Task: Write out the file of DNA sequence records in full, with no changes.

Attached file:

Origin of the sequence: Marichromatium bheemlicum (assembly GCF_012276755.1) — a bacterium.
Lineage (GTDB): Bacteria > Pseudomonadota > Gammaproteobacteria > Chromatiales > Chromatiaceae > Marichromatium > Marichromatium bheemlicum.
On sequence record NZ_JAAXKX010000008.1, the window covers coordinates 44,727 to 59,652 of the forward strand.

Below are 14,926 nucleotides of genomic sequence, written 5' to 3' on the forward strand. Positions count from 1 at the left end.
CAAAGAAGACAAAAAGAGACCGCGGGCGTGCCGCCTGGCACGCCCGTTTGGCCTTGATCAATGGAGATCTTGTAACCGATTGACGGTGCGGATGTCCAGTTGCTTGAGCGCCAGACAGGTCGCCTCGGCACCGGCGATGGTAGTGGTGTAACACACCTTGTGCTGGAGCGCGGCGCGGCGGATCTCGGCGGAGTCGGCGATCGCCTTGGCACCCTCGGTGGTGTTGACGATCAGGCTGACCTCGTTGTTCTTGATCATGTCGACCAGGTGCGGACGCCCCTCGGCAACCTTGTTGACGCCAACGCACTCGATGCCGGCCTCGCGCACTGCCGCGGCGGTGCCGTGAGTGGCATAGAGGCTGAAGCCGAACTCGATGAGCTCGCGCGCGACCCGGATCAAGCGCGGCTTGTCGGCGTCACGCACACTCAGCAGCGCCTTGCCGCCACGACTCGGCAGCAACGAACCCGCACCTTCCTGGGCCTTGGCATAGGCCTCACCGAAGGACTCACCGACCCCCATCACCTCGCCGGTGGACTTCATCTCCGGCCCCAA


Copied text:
Origin of the sequence: Marichromatium bheemlicum (assembly GCF_012276755.1) — a bacterium.
Lineage (GTDB): Bacteria > Pseudomonadota > Gammaproteobacteria > Chromatiales > Chromatiaceae > Marichromatium > Marichromatium bheemlicum.
On sequence record NZ_JAAXKX010000008.1, the window covers coordinates 44,727 to 59,652 of the forward strand.

Below are 14,926 nucleotides of genomic sequence, written 5' to 3' on the forward strand. Positions count from 1 at the left end.
CAAAGAAGACAAAAAGAGACCGCGGGCGTGCCGCCTGGCACGCCCGTTTGGCCTTGATCAATGGAGATCTTGTAACCGATTGACGGTGCGGATGTCCAGTTGCTTGAGCGCCAGACAGGTCGCCTCGGCACCGGCGATGGTAGTGGTGTAACACACCTTGTGCTGGAGCGCGGCGCGGCGGATCTCGGCGGAGTCGGCGATCGCCTTGGCACCCTCGGTGGTGTTGACGATCAGGCTGACCTCGTTGTTCTTGATCATGTCGACCAGGTGCGGACGCCCCTCGGCAACCTTGTTGACGCCAACGCACTCGATGCCGGCCTCGCGCACTGCCGCGGCGGTGCCGTGAGTGGCATAGAGGCTGAAGCCGAACTCGATGAGCTCGCGCGCGACCCGGATCAAGCGCGGCTTGTCGGCGTCACGCACACTCAGCAGCGCCTTGCCGCCACGACTCGGCAGCAACGAACCCGCACCTTCCTGGGCCTTGGCATAGGCCTCACCGAAGGACTCACCGACCCCCATCACCTCGCCGGTGGACTTCATCTCCGGCCCCAA